Although ethanol is known for its central depressant action, its effect on the polyphosphoinositide (poly‐Pl) signal transduction activity in brain has not been examined in detail. In this study, C57BI/6J mice were injected intracerebrally with [3H]inositol, and poly‐PI turnover in brain was assessed by determining the levels of labeled inositol monophosphates (IP1) accumulated after intraperitoneal injection of LiCl (6 meq/kg body weight) 4 hr before killing. Using this experimental protocol, acute ethanol administration (by gavage) resulted in time‐ and dose‐dependent decreases in the levels of labeled IP1 in both cerebrum and cerebellum as compared with controls. The ethanol‐induced decrease in labeled IP1 correlated well with the decrease in levels of inositol 1,4,5‐triphosphate (as measured by the radioreceptor assay) and the increase in blood ethanol concentration. Despite a 4‐fold higher accumulation of labeled IP1 in the cerebrum compared with the cerebellum, there were no major differences in the steady‐state levels of inositol 1,4,5‐triphosphate (based on tissue weight) in either brain region. Intraperitoneal injection of atropine (50 mg/kg) (a muscarinic cholinergic receptor antagonist) to the lithium‐treated mice resulted in a 34% decrease in labeled IP1 as compared with controls. This result suggests that a substantial proportion of the signals transduced were due to activation of the muscarinic cholinergic receptor. Administration of ethanol (5 g/kg) to the atropine‐treated mice resulted in a further decrease in labeled IP1 and longer sleep time as compared with those given ethanol alone. Taken together, these results indicate a relationship between the acute effect of ethanol and the poly‐PI signaling activity in brain and modulation of the ethanol effect by compounds affecting the poly‐PI signaling pathway.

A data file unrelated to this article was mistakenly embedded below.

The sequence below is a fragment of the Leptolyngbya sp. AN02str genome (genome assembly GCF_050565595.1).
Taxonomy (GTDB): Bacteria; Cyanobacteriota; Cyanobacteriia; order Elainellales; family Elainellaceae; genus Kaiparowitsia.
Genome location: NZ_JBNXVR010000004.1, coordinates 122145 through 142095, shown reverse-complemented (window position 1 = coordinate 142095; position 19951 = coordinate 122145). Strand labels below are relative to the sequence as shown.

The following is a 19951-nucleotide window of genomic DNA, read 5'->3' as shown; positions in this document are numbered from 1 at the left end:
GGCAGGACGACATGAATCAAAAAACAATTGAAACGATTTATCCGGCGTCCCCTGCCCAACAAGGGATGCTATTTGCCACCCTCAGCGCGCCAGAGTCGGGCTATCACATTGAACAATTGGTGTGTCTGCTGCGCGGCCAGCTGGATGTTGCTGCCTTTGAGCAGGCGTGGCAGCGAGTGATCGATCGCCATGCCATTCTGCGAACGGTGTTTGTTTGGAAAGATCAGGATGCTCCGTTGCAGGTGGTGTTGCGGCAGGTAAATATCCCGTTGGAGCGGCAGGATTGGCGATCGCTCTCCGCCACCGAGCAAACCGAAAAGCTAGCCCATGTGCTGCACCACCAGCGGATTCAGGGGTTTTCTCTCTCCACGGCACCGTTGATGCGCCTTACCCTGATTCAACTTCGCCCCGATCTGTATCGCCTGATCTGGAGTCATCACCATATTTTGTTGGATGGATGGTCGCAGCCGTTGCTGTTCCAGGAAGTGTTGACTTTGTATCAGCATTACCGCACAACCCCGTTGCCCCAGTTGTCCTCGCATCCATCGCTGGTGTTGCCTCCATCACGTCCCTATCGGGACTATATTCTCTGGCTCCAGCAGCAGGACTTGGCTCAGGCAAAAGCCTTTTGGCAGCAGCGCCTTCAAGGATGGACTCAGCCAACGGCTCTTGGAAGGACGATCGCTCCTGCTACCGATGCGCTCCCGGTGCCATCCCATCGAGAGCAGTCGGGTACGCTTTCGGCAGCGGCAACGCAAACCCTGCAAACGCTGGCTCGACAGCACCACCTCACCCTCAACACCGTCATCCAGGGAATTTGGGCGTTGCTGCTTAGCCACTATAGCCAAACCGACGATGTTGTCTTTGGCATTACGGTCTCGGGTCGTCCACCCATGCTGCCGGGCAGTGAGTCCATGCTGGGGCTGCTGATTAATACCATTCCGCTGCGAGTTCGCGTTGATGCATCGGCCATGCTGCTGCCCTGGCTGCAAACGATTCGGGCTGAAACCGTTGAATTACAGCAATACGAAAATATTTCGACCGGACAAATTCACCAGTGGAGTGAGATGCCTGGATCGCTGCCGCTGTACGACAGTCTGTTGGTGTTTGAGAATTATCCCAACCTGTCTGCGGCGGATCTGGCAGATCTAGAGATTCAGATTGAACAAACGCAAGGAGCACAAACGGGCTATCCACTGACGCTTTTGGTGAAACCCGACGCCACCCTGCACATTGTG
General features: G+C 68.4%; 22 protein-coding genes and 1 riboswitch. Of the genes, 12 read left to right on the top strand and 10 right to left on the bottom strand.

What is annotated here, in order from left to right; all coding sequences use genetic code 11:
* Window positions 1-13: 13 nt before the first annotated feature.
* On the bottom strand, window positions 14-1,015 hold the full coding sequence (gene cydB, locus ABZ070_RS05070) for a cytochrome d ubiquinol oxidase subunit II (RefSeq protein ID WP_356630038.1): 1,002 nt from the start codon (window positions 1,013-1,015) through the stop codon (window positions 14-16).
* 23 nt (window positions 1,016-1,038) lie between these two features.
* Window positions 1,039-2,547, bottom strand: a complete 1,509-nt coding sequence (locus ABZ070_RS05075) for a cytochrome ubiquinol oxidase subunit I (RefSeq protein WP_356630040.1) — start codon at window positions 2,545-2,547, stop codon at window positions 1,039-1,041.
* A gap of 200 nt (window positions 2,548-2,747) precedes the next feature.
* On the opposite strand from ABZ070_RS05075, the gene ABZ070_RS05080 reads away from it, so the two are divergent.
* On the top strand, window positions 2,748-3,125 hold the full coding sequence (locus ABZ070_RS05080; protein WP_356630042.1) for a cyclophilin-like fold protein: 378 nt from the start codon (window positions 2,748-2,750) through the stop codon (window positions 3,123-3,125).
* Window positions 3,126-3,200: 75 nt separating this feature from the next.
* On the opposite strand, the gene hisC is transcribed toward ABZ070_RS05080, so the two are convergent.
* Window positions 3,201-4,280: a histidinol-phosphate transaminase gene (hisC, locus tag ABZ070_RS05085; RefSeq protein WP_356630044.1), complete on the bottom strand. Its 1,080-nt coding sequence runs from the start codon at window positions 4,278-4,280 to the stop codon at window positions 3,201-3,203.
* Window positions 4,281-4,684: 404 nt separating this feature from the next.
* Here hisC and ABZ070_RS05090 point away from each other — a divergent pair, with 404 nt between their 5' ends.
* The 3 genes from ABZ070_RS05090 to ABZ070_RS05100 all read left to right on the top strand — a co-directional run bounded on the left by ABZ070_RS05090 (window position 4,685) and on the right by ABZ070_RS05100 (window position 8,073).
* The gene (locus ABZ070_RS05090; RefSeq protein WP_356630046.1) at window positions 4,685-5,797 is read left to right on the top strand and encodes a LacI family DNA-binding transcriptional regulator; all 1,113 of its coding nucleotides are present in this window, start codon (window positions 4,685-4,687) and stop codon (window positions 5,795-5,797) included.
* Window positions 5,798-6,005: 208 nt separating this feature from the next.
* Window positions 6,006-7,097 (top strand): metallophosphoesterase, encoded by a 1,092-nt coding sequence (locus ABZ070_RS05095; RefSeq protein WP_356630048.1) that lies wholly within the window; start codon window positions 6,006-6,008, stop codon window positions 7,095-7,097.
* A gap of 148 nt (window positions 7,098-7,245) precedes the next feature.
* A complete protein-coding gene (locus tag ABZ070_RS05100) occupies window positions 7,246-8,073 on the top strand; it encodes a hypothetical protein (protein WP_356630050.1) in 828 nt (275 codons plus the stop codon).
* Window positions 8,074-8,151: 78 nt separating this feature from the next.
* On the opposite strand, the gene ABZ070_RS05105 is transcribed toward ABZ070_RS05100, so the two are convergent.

|Number of pages||5|
|Journal||Alcoholism: Clinical and Experimental Research|
|State||Published - Apr 1993|
- Acute Ethanol
- Poly‐PI Turnover